SOLID is an acronym for Single responsibility, Open-Closed, Liskov substitution, Interface segregation and Dependency inversion principles.
Single Responsibility Principle (also known as SRP): This principle states that a unit of software -a function, a class, a module...- should only have one responsibility, one thing to do, one objective. This increase the composability of the unit.
Open-Closed principle: This principle states that a class should be opened to extension and close to modification. So you should not modify the class but extend it using inheritance or composition.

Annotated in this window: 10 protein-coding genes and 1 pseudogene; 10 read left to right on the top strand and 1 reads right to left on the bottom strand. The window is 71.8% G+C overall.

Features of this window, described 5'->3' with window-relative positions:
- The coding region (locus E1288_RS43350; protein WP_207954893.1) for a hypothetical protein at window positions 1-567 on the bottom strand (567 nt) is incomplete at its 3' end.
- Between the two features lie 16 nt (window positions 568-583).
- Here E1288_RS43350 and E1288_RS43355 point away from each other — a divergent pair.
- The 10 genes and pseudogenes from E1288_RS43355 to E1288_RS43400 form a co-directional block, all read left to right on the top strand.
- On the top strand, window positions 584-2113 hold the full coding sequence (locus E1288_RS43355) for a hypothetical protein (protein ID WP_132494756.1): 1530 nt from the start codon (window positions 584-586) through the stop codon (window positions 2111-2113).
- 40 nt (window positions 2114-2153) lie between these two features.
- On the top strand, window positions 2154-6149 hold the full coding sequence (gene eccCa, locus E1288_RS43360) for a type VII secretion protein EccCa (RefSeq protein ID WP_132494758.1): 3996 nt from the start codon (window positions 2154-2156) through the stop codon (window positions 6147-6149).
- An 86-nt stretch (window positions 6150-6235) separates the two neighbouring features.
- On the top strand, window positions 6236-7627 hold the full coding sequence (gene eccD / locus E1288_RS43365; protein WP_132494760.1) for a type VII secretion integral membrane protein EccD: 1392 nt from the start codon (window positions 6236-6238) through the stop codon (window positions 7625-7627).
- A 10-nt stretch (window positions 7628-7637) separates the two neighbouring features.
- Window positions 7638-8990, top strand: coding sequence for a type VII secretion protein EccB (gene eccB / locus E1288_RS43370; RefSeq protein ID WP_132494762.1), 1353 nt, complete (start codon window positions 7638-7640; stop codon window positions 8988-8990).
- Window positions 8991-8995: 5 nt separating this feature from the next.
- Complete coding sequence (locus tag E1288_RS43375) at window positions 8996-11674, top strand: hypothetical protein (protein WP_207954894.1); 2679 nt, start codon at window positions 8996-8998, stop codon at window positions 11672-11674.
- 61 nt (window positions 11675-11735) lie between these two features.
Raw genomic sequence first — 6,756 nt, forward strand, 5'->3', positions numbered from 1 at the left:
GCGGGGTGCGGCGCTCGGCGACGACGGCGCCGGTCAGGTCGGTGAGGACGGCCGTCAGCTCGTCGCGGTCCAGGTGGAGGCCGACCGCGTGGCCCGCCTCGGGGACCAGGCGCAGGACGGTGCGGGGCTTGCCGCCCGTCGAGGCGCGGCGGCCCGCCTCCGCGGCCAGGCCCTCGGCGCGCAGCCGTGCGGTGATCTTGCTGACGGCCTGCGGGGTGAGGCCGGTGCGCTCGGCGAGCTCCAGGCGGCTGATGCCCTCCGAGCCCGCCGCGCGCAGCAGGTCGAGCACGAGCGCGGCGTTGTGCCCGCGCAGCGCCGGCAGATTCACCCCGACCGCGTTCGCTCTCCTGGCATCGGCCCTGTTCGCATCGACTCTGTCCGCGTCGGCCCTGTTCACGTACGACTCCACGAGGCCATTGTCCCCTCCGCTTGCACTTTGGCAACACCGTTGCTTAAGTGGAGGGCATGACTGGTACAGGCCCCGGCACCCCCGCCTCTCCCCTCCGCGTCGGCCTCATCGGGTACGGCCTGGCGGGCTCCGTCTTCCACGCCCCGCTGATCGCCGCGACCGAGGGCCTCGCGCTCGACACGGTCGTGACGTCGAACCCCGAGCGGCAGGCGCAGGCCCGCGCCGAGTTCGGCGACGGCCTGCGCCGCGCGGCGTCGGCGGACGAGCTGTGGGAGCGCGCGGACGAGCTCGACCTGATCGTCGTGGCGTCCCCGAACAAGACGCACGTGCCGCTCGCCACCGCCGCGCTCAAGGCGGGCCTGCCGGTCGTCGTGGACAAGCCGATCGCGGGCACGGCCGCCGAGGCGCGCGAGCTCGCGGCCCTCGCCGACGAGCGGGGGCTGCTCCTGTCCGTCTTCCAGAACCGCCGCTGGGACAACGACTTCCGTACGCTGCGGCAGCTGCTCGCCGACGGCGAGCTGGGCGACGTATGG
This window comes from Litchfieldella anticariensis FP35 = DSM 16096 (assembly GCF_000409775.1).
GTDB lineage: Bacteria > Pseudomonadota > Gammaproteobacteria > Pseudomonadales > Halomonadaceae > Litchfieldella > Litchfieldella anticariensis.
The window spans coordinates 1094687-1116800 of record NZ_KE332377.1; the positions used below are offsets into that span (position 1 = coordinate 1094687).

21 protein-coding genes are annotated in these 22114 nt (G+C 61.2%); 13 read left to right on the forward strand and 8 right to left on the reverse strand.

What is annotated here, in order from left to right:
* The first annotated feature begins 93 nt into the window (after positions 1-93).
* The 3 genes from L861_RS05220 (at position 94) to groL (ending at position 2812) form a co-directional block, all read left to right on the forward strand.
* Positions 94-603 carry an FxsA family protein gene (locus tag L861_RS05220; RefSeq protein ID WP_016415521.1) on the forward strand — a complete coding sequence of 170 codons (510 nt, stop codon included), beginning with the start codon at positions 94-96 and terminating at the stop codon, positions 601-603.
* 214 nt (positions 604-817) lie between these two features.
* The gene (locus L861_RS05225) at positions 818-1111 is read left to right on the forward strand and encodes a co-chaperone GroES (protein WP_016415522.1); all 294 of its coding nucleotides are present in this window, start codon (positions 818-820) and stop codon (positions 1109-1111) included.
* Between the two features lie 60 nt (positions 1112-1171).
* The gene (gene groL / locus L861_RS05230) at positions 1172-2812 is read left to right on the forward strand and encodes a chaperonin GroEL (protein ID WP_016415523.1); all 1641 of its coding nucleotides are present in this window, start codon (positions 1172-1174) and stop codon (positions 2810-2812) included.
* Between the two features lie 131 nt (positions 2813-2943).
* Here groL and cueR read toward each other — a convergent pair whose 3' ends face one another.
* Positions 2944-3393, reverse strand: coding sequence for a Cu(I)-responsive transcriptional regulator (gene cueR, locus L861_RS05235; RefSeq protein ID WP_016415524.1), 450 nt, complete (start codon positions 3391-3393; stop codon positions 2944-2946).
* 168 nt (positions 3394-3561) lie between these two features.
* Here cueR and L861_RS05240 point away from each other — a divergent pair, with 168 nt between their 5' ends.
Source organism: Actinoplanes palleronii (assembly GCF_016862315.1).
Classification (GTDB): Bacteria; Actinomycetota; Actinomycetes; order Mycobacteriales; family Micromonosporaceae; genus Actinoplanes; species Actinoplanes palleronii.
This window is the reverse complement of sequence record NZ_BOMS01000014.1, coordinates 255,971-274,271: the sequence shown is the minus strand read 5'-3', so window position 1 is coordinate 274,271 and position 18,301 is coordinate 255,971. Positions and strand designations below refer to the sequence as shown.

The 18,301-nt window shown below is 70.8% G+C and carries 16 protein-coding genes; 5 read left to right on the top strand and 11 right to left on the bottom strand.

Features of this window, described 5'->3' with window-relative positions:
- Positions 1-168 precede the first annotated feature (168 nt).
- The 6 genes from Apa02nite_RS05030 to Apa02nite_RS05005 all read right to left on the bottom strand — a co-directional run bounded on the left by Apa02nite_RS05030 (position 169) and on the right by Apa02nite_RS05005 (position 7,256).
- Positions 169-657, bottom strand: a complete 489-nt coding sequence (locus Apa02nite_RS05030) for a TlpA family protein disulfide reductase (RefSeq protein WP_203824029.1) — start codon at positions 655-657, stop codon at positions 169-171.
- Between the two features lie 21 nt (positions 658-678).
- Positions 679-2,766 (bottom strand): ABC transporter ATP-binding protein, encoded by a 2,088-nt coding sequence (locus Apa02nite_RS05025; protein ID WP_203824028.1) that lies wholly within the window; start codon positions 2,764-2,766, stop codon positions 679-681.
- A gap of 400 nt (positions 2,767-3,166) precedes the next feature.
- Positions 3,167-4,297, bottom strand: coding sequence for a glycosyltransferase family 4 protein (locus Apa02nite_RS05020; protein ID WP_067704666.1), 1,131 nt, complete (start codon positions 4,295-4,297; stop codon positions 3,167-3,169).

Liskov substitution principle: This one says that for each place you can use a parent object you should be able to use any of its children. So, if you have an Animal class and a Cat class, you should be able to use Cat on those places you can use Animal, but also Dog.
Interface segregation principle: This principle states that no class should be forced to implement unneeded methods. To avoid this, we should separate methods in different interfaces so each class can implement only the needed interfaces. [more in interface segregation principle]
Dependency inversion principal: This one says that objects should depend on generalizations instead of concretions. Don't confuse with dependency injection, as you can inject classes by constructor parameter and at the same time this classes can be concretions, so you don't met dependency inversion.